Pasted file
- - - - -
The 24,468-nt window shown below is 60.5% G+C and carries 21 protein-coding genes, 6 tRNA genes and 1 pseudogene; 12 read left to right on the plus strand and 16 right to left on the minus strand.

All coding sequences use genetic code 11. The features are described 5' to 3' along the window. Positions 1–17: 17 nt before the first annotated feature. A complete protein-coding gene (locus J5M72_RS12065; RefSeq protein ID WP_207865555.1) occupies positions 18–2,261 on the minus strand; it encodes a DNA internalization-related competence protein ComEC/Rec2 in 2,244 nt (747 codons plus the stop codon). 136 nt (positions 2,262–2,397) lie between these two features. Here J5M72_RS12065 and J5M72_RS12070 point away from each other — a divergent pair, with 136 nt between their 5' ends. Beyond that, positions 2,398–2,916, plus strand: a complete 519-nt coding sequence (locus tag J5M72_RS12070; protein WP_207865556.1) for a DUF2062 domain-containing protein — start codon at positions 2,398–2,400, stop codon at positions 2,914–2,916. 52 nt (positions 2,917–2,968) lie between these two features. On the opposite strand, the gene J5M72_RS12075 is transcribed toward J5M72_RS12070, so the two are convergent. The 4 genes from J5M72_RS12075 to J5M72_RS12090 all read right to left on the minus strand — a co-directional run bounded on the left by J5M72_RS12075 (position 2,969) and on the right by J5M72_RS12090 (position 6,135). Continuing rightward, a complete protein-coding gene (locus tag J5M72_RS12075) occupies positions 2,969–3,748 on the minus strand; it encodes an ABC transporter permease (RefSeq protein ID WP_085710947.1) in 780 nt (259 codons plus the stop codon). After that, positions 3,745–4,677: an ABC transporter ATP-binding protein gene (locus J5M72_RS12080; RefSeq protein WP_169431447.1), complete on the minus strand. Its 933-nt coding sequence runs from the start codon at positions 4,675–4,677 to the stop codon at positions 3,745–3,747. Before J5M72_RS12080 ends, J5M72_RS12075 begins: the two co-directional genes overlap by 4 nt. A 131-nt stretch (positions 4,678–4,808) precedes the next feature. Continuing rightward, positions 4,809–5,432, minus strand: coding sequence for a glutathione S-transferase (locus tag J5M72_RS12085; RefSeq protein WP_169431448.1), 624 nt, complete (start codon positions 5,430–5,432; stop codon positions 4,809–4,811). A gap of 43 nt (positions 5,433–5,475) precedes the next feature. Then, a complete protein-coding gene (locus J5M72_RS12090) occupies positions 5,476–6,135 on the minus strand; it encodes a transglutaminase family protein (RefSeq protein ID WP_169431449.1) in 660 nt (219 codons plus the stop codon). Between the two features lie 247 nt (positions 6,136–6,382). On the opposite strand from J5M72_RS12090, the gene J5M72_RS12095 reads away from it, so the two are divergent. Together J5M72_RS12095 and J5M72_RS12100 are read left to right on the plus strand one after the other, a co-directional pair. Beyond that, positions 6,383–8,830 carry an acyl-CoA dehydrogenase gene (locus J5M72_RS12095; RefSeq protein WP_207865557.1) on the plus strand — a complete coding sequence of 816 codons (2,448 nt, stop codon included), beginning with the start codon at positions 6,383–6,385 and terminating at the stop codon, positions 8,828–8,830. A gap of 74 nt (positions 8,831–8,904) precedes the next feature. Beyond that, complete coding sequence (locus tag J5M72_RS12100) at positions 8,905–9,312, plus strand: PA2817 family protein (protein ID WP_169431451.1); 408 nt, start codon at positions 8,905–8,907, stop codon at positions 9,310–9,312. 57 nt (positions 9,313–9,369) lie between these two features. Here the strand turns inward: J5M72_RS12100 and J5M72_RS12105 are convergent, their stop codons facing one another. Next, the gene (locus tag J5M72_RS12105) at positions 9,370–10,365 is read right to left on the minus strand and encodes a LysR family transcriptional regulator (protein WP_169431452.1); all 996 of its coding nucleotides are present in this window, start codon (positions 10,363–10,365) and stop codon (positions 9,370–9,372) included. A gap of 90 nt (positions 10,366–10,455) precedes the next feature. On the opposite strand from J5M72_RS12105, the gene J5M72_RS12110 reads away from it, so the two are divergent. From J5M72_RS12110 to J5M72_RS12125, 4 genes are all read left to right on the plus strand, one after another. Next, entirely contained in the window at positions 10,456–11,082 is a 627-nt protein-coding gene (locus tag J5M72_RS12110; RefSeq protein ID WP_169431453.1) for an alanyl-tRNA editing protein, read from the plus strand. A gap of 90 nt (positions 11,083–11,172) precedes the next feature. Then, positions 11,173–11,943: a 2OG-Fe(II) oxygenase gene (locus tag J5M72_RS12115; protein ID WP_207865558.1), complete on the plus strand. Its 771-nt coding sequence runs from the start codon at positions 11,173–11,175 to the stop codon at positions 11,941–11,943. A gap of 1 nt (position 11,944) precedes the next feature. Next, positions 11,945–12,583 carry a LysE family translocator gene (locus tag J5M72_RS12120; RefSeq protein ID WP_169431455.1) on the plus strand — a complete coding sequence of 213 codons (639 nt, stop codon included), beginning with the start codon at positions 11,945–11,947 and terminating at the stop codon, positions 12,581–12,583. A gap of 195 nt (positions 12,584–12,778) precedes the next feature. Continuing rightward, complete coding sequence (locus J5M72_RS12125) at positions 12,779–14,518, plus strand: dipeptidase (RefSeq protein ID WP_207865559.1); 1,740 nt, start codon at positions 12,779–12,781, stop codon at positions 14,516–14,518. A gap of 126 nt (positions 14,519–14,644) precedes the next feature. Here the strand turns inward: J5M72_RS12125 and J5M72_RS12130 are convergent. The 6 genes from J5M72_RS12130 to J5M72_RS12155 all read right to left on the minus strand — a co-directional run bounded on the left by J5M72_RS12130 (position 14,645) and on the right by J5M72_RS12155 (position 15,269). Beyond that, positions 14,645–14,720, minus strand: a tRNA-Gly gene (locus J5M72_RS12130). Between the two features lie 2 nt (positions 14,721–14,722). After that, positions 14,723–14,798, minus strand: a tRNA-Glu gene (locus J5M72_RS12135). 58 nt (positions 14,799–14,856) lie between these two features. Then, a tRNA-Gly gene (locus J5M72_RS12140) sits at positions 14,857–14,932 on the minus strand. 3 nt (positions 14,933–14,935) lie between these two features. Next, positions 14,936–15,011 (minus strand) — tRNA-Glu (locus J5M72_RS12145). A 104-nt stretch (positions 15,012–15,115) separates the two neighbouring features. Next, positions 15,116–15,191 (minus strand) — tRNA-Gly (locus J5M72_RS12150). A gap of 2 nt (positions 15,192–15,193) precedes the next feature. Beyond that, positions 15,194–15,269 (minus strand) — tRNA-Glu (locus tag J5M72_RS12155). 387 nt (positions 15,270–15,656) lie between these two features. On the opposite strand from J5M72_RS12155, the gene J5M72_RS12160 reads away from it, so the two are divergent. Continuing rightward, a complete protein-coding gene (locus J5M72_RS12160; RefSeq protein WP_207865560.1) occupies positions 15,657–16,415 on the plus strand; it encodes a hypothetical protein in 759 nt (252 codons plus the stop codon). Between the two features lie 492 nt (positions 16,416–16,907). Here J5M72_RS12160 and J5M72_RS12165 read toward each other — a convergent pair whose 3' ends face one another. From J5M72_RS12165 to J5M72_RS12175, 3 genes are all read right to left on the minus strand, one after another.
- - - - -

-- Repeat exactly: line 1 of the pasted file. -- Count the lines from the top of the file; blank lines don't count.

The 24,468-nt window shown below is 60.5% G+C and carries 21 protein-coding genes, 6 tRNA genes and 1 pseudogene; 12 read left to right on the plus strand and 16 right to left on the minus strand.